But, four years later, a state court in New York decided that the Prodigy platform, host for a site called Money Talk, was legally responsible for a user’s post that accused a New York City investment firm of fraud. Prodigy, that court said, was at fault because it exercised some editorial choice over what it would allow on its site. The court thus applied the traditional theory of defamation law long used for print publishers, extending it to the new technology. The theory is that the publisher of defamatory information is legally responsible for causing the harm, even if it did not realize that the information was harmful.
Congress reacted quickly to the Prodigy decision, passing one year later what is now called Section 230 of the Communication Decency Act. For online platforms, it displaced state and local defamation laws. Section 230 provides two forms of immunity to lawsuits: first, a platform that simply hosts information from another source cannot be sued as a publisher for that entry, and, second, no operator of an interactive computer service can be sued if it makes a “good faith” effort to block information that is obscene, excessively violent, harassing, or “otherwise objectionable.”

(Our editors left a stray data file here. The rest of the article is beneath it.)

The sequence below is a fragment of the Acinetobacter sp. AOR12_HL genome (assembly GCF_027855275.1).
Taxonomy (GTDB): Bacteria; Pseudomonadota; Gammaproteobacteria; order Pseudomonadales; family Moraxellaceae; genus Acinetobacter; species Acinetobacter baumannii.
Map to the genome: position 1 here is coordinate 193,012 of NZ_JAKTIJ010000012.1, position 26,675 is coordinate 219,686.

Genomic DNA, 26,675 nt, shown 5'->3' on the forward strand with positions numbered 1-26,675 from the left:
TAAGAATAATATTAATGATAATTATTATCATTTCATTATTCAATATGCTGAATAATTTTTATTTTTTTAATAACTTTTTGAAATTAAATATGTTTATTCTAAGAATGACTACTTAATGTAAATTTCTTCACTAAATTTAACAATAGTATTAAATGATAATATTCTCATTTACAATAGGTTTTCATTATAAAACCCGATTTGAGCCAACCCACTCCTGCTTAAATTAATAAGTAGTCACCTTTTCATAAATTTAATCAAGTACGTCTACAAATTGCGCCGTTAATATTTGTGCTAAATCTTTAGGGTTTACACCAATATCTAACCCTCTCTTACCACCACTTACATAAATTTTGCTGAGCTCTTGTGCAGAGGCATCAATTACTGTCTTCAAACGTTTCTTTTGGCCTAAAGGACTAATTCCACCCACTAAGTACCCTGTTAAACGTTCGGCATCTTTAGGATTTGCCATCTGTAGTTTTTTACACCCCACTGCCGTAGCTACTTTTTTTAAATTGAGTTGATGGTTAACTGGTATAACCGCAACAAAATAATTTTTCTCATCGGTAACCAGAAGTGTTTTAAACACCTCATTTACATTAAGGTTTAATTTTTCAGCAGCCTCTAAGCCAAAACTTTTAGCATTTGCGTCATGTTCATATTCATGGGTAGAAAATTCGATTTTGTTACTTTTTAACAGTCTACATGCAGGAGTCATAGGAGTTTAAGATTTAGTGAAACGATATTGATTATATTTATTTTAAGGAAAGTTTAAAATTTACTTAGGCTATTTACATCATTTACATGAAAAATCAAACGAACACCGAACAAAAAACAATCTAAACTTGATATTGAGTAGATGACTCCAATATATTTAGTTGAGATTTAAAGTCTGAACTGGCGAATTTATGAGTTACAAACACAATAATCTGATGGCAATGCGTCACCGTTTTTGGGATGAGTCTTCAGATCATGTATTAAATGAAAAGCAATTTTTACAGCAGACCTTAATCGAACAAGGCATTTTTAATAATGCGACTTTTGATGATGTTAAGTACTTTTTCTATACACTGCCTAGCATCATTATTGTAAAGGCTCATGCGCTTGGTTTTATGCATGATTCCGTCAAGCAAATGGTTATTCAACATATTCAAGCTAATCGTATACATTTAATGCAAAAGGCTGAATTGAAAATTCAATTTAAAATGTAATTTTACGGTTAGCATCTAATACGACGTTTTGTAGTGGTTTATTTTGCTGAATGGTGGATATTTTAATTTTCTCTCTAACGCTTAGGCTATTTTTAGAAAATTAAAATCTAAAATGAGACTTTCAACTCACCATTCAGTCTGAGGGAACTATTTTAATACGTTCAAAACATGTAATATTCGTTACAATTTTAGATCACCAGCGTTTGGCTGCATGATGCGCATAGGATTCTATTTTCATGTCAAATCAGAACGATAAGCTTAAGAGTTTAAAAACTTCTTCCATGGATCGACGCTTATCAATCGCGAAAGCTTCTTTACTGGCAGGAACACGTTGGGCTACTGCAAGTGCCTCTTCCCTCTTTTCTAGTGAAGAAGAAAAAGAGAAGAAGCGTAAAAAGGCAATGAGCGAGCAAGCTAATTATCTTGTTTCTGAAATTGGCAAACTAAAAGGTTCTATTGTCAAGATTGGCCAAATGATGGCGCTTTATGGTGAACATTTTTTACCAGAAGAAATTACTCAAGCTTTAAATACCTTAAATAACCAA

It is the meaning of the first of those provisions that the Supreme Court will examine in the Google case.
Facts of this case: On November 13, 2015, a series of attacks by the global terrorist organization known as ISIS (Islamic State of Iraq and Syria) occurred at a theater and at other locations in Paris. Three gunmen fired into a café where an American student, 23-year-old Nohemi Gonzalez, was dining with friends. She was among those killed. A day later, ISIS claimed responsibility and posted a YouTube video of the attacks.
Suing Google and YouTube under the anti-terrorist laws, Gonzalez family members claimed that YouTube was often used by ISIS to spread its propaganda and to help recruit new followers. The lawsuit particularly challenged Google’s use of automated algorithms to channel viewers toward ISIS videos on YouTube. In other words, the lawsuit challenged the company’s recommendations to users of the platform, based on what Google had learned about the viewers’ preferences of online material, with that data then directed by mathematical formulas. (Twitter and Facebook were also sued by the family, but that part of their claims is at issue in the separate case – Twitter’s appeal, coming before the Court on Wednesday.)
A federal trial judge in California, relying in large part on the Section 230 immunity protection, dismissed the Gonzalez family’s lawsuit seeking to enforce anti-terrorism laws. A federal appeals court upheld that result, finding that Google and YouTube were channeling viewers toward ISIS materials based upon what the platform had learned about viewers’ history, and thus they were carrying out the basic function of a search engine. The family appealed to the Supreme Court.